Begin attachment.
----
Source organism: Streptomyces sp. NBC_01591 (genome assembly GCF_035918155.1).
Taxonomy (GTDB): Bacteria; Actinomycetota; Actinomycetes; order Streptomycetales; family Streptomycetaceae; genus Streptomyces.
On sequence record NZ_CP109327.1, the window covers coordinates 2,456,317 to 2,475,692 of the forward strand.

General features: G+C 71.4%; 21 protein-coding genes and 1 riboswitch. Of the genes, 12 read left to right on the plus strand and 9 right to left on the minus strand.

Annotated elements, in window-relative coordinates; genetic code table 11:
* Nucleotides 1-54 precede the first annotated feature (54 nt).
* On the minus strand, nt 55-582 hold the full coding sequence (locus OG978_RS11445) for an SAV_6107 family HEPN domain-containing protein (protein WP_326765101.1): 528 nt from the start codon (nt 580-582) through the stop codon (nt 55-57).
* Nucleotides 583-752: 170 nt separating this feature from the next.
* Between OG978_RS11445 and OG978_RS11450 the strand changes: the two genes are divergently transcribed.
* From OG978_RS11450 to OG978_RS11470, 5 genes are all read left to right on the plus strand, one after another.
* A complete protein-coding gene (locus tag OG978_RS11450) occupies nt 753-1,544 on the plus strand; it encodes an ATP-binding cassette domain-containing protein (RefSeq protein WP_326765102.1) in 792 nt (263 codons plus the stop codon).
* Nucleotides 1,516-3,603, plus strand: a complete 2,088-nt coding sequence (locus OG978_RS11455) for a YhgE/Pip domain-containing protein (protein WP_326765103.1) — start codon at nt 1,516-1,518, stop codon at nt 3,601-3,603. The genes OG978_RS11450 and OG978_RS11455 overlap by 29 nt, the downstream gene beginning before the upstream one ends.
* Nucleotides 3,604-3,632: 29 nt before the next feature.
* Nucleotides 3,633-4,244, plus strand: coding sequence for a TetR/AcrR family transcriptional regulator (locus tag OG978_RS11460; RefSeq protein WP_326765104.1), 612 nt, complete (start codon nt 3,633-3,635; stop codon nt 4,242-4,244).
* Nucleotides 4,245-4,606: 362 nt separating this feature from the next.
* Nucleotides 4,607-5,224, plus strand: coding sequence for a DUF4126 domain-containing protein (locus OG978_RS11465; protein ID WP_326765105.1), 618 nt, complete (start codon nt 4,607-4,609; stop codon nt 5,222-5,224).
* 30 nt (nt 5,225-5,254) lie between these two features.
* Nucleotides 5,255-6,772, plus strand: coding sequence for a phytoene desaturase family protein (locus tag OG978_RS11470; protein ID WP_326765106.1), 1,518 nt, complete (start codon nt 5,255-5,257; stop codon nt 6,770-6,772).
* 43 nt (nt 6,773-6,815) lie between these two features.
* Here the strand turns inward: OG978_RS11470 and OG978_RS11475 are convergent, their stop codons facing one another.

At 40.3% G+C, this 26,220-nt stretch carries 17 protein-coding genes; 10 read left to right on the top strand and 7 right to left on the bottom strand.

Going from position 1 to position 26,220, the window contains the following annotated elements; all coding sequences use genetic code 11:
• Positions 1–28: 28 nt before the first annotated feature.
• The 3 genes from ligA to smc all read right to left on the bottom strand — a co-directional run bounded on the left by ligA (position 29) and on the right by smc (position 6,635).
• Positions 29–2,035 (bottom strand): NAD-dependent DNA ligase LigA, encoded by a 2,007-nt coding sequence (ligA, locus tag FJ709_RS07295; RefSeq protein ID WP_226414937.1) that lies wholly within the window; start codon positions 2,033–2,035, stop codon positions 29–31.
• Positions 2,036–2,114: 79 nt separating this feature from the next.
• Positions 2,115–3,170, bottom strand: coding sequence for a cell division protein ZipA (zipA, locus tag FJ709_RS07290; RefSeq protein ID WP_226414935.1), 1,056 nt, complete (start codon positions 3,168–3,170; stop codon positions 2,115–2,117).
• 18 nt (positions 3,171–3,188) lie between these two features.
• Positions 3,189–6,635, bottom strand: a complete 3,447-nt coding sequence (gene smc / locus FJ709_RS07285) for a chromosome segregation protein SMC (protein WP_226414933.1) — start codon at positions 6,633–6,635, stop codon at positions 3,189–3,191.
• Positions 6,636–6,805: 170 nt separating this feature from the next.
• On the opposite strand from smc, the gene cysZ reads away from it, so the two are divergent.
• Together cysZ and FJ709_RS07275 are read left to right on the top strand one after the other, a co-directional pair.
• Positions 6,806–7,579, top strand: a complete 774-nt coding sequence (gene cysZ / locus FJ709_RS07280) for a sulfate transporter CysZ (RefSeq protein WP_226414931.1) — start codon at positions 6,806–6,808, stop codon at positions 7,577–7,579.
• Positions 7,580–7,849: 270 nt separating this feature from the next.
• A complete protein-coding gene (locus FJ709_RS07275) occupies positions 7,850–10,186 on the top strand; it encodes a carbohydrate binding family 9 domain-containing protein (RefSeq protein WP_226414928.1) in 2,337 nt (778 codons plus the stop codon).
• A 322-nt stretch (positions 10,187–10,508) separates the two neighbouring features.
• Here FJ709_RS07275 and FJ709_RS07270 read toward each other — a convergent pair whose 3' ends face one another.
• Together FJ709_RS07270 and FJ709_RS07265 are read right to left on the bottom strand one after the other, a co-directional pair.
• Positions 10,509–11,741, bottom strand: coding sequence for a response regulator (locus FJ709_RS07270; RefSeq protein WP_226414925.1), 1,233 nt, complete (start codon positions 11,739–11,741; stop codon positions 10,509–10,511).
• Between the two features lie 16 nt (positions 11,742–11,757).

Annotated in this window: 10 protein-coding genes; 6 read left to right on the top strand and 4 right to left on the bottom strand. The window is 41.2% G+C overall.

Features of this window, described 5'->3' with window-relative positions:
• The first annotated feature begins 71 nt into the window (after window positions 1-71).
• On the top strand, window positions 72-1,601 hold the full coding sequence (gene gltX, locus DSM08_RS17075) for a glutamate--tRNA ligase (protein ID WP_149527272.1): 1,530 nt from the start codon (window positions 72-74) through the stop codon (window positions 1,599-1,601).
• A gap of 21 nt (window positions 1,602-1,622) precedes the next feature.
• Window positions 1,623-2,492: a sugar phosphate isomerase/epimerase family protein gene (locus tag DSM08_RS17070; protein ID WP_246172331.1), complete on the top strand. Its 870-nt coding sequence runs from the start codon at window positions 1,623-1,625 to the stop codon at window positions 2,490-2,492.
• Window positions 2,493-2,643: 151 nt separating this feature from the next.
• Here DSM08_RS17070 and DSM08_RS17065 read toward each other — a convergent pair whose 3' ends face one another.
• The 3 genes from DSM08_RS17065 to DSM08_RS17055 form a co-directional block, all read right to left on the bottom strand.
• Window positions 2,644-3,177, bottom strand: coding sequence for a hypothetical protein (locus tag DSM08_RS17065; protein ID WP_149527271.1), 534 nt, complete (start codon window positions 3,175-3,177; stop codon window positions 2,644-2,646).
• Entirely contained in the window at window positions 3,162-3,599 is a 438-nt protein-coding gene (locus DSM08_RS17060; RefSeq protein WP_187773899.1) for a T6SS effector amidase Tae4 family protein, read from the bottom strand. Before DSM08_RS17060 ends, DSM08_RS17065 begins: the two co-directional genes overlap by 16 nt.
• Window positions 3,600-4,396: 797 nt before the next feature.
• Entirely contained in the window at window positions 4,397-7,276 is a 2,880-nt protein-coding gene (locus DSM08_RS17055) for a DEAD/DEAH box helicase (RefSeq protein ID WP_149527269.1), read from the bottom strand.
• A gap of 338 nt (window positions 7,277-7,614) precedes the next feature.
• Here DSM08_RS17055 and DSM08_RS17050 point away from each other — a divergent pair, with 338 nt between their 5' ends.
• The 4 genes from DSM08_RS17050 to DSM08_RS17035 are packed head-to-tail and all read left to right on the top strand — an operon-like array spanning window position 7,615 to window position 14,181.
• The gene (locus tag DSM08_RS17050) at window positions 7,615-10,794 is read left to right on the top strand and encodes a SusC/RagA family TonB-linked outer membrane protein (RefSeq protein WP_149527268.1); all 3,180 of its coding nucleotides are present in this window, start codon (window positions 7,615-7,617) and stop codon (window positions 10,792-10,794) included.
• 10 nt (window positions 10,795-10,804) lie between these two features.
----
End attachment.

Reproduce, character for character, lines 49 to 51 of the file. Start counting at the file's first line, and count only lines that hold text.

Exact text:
• The 3 genes from DSM08_RS17065 to DSM08_RS17055 form a co-directional block, all read right to left on the bottom strand.
• Window positions 2,644-3,177, bottom strand: coding sequence for a hypothetical protein (locus tag DSM08_RS17065; protein ID WP_149527271.1), 534 nt, complete (start codon window positions 3,175-3,177; stop codon window positions 2,644-2,646).
• Entirely contained in the window at window positions 3,162-3,599 is a 438-nt protein-coding gene (locus DSM08_RS17060; RefSeq protein WP_187773899.1) for a T6SS effector amidase Tae4 family protein, read from the bottom strand. Before DSM08_RS17060 ends, DSM08_RS17065 begins: the two co-directional genes overlap by 16 nt.